Egypt Picture - Dawn at Abu Simbel

Dawn at Abu Simbel

Dawn at Abu Simbel


Roger Wood


Dawn at Abu Simbel


Aloof, serene, the most southerly of the four figures of Ramesses the Great, king and god, gazes out over the Nile. The mounting sunrise glow on his face, his body is still in the shadow.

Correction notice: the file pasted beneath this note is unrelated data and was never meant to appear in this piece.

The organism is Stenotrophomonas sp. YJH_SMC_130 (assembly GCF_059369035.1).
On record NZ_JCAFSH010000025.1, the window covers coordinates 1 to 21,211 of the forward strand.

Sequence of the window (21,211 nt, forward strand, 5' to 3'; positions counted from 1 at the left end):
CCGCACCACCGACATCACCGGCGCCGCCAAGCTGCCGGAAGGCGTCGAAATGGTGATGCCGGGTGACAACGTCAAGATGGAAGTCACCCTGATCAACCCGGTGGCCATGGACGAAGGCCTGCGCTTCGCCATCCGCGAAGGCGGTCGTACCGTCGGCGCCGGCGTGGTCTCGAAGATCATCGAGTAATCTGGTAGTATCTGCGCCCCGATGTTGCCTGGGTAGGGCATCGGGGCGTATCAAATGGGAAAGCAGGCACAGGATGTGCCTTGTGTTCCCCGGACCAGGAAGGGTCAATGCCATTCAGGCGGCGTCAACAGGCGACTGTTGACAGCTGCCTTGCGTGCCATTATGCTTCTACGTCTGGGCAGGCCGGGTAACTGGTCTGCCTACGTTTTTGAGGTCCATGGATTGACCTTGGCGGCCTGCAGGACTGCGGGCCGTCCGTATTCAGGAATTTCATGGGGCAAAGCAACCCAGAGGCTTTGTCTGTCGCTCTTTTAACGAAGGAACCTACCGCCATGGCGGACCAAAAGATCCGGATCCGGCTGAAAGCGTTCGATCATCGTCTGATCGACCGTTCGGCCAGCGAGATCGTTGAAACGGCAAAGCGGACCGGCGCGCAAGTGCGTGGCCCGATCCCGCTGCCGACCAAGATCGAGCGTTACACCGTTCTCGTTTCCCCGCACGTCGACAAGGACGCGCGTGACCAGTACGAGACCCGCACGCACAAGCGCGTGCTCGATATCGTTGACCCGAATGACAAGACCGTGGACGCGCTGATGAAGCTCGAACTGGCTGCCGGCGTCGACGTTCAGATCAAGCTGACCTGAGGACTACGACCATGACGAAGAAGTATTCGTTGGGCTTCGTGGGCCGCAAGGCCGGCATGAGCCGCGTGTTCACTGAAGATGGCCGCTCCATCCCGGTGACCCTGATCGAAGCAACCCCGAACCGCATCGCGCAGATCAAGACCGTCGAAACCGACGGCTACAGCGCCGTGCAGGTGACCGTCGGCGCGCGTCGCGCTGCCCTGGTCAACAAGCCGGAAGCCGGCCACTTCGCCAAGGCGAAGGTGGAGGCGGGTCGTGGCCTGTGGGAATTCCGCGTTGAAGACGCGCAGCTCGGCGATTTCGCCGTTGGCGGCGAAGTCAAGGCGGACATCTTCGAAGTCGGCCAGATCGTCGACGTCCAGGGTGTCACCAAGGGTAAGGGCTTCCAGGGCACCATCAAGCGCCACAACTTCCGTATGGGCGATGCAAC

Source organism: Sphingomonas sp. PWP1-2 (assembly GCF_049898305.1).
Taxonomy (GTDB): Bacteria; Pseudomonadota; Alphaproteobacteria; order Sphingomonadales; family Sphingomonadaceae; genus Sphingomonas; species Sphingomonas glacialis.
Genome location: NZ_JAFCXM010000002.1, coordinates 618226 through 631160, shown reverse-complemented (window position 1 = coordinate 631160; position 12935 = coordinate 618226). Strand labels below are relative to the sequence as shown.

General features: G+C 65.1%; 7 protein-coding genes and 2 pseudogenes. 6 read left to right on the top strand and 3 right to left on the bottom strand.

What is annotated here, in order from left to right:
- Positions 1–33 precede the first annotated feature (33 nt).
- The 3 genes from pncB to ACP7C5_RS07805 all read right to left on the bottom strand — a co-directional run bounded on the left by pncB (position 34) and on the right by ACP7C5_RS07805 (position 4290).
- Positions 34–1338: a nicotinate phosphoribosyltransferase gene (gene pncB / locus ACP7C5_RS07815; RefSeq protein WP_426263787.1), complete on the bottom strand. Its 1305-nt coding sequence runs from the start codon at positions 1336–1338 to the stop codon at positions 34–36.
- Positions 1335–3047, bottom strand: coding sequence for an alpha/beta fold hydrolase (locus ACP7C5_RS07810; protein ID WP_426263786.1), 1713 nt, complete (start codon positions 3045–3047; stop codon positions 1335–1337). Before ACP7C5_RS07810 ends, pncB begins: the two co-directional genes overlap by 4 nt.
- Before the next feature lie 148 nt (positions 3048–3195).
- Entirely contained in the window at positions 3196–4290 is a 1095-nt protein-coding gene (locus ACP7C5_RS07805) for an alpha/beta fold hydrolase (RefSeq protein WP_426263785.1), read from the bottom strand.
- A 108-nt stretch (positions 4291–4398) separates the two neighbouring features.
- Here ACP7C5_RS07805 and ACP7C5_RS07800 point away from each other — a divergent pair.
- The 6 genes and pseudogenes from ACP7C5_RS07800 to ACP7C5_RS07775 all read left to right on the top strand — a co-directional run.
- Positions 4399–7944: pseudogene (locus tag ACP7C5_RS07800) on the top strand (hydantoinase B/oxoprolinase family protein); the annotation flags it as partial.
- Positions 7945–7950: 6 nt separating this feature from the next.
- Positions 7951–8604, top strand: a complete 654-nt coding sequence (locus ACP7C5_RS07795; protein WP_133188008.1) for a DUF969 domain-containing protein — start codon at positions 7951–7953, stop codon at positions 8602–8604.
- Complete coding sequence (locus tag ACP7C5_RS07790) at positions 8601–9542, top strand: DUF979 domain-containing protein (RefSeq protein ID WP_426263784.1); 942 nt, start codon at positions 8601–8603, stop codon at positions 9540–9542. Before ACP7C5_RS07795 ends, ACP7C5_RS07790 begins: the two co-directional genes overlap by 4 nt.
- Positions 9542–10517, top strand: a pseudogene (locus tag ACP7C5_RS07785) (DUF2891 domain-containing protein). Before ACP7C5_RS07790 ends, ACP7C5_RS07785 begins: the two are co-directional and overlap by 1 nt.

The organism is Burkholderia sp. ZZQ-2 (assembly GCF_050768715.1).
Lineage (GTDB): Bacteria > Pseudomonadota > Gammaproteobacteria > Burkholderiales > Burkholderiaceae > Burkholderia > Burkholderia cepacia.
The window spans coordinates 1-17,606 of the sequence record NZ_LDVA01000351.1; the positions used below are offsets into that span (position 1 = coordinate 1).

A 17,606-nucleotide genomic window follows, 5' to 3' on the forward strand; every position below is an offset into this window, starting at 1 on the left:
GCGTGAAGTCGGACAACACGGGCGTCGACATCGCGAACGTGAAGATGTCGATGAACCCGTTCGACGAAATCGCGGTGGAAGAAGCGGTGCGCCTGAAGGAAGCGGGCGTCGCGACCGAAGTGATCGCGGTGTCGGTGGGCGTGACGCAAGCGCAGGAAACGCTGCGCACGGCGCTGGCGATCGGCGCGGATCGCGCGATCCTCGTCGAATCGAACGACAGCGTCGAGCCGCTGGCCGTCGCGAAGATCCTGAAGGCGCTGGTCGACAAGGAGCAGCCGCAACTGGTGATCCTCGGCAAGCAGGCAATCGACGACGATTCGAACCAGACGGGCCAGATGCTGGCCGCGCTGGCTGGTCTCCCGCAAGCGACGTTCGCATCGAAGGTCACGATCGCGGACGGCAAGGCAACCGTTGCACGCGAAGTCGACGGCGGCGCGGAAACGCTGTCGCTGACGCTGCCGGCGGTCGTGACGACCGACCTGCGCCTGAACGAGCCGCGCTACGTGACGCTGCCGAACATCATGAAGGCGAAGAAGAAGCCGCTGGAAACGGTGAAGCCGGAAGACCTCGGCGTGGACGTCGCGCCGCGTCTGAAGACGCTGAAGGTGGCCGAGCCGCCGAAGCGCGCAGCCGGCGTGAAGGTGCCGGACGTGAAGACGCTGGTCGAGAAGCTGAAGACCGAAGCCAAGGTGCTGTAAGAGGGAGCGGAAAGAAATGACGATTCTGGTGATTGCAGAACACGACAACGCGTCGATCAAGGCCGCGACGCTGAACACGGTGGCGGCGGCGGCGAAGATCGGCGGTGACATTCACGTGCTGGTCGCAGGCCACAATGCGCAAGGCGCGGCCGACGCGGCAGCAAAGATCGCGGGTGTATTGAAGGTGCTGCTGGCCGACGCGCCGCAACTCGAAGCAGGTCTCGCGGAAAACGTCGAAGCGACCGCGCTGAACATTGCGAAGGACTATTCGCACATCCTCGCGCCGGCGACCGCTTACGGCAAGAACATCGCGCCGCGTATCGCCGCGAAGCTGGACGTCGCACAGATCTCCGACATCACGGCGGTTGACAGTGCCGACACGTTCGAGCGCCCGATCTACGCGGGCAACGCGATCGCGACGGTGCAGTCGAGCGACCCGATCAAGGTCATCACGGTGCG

The native Nubians who lived nearby, or passed these giant figures, 65 feet high, on their journeys by water, must have held them in superstitious awe. The statues were in fact designed at least partly for that purpose, for there had been frequent rebellions among the turbulent tribes of the region. Many who later visited the temple, from the Greek mercenaries of the sixth century BC onwards, have carved their names upon the faces and limbs; such vandalism has its value, for ancient scribbles, dignified by the name of graffiti, nowadays take their place as historical documents. Yet for centuries it was buried in sand; no classical writer mentions it, and it was not rediscovered until 1812 when a Swiss traveler named Josepth Burckhardt, visiting the Queen's temple, noticed the top of the head of a colossus protruding from a sand hill nearby. Belzoni cleared the figures five years later, but it was not until 1910 that the temple was completely freed from the sand which choked it.

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